Project Hero is purely political and has nothing to do with looking after "our troops." It is a transparent effort to stop people from thinking about the meaning of our occupation of Afghanistan and our ugly collaboration with US imperial interests.
Project Hero cynically exploits the very soldiers it pretends to be supporting -- soldiers who are dying, being wounded and having their lives changed forever in large part because of the lobbying of former general Rick Hillier to take on a combat role that those soldiers were ill-equipped to handle -- both in terms of training and equipment. Over 140 Canadian soldiers dead and hundreds more seriously wounded so Hillier could go out and talk about "killing scumbags."
In fact, the children of soldiers wounded or killed in combat are already afforded generous access to university education. Garson Hunter, who teaches social work at the U of R and is one of the signatories of the letter to president Timmons, served on UN peacekeeping mission in Cyprus as a soldier with the Princess Patricia's Canadian Light Infantry.
He pointed out to the Regina Leader Post that the program was set up in 1953 under the Children of Deceased Veterans Education Assistance Act. According to the Leader Post, "...the Act uses federal government funding to pay up to $5,000 per academic year to cover tuition and course fees, plus a $372.44-per-month living allowance. Last year, 95 students across the country were covered under the Act, costing taxpayers roughly $500,000."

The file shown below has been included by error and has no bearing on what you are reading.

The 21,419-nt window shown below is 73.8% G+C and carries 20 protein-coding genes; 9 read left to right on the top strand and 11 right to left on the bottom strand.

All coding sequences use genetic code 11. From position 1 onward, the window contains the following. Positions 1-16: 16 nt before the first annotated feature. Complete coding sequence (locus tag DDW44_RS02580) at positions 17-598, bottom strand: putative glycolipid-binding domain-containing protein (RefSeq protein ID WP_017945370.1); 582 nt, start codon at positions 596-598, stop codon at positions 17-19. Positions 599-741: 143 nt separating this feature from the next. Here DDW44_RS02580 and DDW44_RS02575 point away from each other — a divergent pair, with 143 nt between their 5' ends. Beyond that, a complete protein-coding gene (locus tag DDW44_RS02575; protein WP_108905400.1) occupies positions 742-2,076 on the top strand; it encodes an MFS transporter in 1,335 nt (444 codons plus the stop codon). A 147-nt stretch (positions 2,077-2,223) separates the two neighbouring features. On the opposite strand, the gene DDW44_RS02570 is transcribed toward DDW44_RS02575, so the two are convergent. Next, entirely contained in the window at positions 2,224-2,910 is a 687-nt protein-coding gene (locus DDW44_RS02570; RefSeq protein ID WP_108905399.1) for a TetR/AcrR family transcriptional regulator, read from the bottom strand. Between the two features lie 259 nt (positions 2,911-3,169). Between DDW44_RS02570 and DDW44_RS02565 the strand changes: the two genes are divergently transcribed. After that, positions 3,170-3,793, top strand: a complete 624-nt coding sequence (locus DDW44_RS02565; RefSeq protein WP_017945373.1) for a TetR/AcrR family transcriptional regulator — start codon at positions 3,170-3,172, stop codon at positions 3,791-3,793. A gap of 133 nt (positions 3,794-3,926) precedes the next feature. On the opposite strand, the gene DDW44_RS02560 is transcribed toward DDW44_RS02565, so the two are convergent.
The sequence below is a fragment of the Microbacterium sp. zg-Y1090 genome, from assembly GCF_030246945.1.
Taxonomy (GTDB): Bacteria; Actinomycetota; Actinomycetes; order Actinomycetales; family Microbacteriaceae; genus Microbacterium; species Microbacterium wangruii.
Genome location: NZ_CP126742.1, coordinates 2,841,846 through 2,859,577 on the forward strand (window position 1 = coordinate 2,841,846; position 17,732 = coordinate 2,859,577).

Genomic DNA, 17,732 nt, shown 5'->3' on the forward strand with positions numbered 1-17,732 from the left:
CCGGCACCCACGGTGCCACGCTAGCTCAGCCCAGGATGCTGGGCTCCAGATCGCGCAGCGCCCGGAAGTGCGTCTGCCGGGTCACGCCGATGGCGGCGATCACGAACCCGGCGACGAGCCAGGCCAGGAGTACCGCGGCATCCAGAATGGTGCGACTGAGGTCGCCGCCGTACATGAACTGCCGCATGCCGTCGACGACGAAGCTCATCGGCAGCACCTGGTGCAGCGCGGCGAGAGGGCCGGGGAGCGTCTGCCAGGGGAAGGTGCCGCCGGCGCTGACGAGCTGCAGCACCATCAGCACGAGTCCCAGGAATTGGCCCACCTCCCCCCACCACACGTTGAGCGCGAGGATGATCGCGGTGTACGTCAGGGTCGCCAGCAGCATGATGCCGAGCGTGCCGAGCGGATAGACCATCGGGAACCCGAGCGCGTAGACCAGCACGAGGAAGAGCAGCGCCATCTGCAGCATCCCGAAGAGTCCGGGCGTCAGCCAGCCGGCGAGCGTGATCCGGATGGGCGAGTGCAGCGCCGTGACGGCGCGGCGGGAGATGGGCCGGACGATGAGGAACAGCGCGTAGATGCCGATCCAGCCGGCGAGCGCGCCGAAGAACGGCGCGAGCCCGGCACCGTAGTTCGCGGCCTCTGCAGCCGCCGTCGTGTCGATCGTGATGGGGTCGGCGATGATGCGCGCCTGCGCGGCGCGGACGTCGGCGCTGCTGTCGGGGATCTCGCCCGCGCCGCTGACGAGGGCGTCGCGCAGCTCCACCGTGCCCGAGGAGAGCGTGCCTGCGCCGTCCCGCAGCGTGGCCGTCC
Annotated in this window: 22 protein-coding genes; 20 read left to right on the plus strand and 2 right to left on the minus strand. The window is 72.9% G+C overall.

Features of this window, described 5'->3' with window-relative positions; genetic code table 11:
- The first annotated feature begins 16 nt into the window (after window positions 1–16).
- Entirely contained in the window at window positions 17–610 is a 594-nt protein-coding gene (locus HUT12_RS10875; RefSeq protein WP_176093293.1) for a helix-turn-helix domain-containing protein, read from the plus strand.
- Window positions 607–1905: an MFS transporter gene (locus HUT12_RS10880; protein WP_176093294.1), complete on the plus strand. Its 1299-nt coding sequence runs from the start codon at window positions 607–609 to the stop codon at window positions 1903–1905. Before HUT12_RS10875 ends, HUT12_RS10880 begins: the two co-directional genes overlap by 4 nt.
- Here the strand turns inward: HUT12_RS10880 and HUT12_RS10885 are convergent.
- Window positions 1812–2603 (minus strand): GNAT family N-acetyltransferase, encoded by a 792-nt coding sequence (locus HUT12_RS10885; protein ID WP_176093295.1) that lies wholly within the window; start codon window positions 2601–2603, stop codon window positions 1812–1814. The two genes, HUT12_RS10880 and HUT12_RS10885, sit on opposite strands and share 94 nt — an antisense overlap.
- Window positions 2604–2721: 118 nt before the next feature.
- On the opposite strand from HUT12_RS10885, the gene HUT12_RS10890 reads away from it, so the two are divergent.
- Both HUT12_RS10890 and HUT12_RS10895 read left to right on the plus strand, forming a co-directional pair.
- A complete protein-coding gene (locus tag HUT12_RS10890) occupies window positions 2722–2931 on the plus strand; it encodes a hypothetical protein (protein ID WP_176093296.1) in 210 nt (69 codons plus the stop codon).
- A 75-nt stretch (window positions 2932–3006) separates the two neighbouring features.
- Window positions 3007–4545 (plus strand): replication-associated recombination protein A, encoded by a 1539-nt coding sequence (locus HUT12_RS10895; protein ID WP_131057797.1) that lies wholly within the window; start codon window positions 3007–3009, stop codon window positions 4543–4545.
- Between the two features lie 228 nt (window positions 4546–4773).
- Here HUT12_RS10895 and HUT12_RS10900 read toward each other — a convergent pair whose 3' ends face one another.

Project Hero has no government funding -- universities sign on to the program individually and the money comes out of funds normally earmarked for general student assistance. In short, it takes money from students who actually need it and gives it to those who have access to generous funding already.
While the 15 profs have had to endure a hate campaign, they may turn out to be the real heroes of the day for alerting people to this program. Those of you in other university communities might consider investigating to ensure that your presidents aren't getting similarly duped into militarizing our culture.
Thank you for reading this story...
More people are reading rabble.ca than ever and unlike many news organizations, we have never put up a paywall – at rabble we’ve always believed in making our reporting and analysis free to all. But media isn’t free to produce. rabble’s total budget is likely less than what big corporate media spend on photocopying (we kid you not!) and we do not have any major foundation, sponsor or angel investor. Our only supporters are people and organizations -- like you. This is why we need your help.
If everyone who visits rabble and likes it chipped in a couple of dollars per month, our future would be much more secure and we could do much more: like the things our readers tell us they want to see more of: more staff reporters and more work to complete the upgrade of our website.
We’re asking if you could make a donation, right now, to set rabble on solid footing in 2017.